Hackett Elementary School

Third-grade students work during class Friday, Sept. 17, 2021, at Hackett Elementary School in Beloit.

In the first school report cards released since before the pandemic, 95 percent of public school districts met or exceeded expectations, down from 96 percent in the previous period.

However, the state Department of Public Instruction changed the numerical cutoffs for several categories. The Madison Metropolitan School District, for example, scored 70.2 on its 2020-2021 report card, which marked it as "Exceeds expectations" – but two years before, that score would have put the district in the "Meets expectations” category.

"Because of all of that, it’s very difficult — I would say impossible, definitely ill-advised — to compare report cards from this year with any prior year," said Isral DeBruin, director of communications at the Milwaukee-focused school equity nonprofit City Forward Collective. "Of course, that’s what everybody wants to do — they want to see, did things get better, did things get worse."

DPI did not respond to an emailed request for comment about the changes Wednesday afternoon, though a representative told the Appleton Post-Crescent that they were made with "a strictly mathematical approach that emphasizes preserving the distribution of school and district ratings produced by the previous standards."

Wisconsin didn’t release school report cards last year because of the pandemic. State officials also requested to suspend the report cards this year — they’re calculated in part using standardized testing, which was significantly impacted by the pandemic — but lawmakers didn’t grant that suspension.

"We urge caution when interpreting scores and ratings on the report cards, due to the disruptions caused by COVID-19," said Sam Bohrod, assistant director of DPI’s Office of Educational Accountability.

For the 2020-2021 report cards, 2,101 public schools and 376 choice schools received report cards, while 199 public schools and 240 choice schools did not have enough available data to receive scored report cards.

Scores range from one to five stars, with one star meaning a school fails to meet expectations, and five stars meaning schools significantly exceed expectations. Of the 421 school districts that received report cards, 399 had between three and five stars, meaning they met, exceeded or significantly exceeded expectations. School districts get a report card with overall metrics for the entire district, as well as report cards for individual schools.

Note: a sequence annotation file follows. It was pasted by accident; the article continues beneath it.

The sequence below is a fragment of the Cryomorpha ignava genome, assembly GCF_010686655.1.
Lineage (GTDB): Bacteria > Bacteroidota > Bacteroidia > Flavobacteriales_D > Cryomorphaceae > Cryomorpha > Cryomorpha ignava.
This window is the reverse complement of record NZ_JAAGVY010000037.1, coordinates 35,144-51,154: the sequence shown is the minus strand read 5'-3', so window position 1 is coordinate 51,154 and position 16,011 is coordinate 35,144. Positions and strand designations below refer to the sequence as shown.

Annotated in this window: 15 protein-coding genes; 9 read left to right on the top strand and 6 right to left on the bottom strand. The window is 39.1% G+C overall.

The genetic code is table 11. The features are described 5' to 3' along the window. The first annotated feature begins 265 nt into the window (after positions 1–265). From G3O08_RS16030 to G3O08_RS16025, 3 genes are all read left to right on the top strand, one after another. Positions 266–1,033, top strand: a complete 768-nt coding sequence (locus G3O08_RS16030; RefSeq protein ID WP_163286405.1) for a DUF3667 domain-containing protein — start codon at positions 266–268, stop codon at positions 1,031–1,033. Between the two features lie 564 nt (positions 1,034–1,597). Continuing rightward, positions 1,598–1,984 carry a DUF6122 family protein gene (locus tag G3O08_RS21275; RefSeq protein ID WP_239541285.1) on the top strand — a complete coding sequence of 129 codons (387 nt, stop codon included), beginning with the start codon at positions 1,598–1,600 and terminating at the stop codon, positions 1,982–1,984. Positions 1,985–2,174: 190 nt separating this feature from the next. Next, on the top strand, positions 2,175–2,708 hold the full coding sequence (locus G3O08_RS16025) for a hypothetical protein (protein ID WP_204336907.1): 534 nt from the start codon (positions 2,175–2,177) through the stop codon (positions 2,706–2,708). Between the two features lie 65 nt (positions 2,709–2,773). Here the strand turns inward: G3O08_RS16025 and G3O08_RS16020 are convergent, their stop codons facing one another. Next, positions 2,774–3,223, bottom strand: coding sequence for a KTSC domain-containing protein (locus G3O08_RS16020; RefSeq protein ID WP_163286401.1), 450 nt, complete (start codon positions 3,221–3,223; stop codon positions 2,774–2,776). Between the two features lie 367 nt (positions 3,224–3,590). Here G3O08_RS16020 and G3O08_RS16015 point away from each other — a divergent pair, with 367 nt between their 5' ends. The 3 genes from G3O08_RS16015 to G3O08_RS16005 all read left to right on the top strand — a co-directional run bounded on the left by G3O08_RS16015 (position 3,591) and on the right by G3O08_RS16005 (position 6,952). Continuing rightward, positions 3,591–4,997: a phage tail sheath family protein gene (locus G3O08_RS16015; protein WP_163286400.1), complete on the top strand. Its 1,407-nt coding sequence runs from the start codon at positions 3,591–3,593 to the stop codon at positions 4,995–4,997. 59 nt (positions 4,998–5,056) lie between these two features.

City Forward Collective analyzed the report cards of Milwaukee schools and saw that, across the city, just over 50 percent of students took the standardized tests that factor heavily into school report cards. Typical test participation is in the high 90 percent range.

"When you have a school where only 40 percent of the school took the test, the test being kind of the engine of these report cards, you can’t validly make a comparison between that school and a school where 90 percent of students took the test," DeBruin said. "You don’t have enough information to make that comparison."

The DPI report cards saw other significant changes this year, in addition to the changing score cutoffs.

The report cards have four priority areas — achievement, growth, target group outcomes and on-track to graduation. The third category, target group outcomes, is new, and replaces the "closing gaps" priority area on previous report cards. It’s a bit like a report card within the report card, and focuses on students whose test scores are in the lowest quartile.

Schools can also now submit their own narrative, a paragraph that’s included at the top of each report card and consists of a few sentences in which the school describes its mission, its population, or other general information.

Wisconsin Public Radio, © Copyright 2021, Board of Regents of the University of Wisconsin System and Wisconsin Educational Communications Board.

(Copyright © 2021 APG Media)

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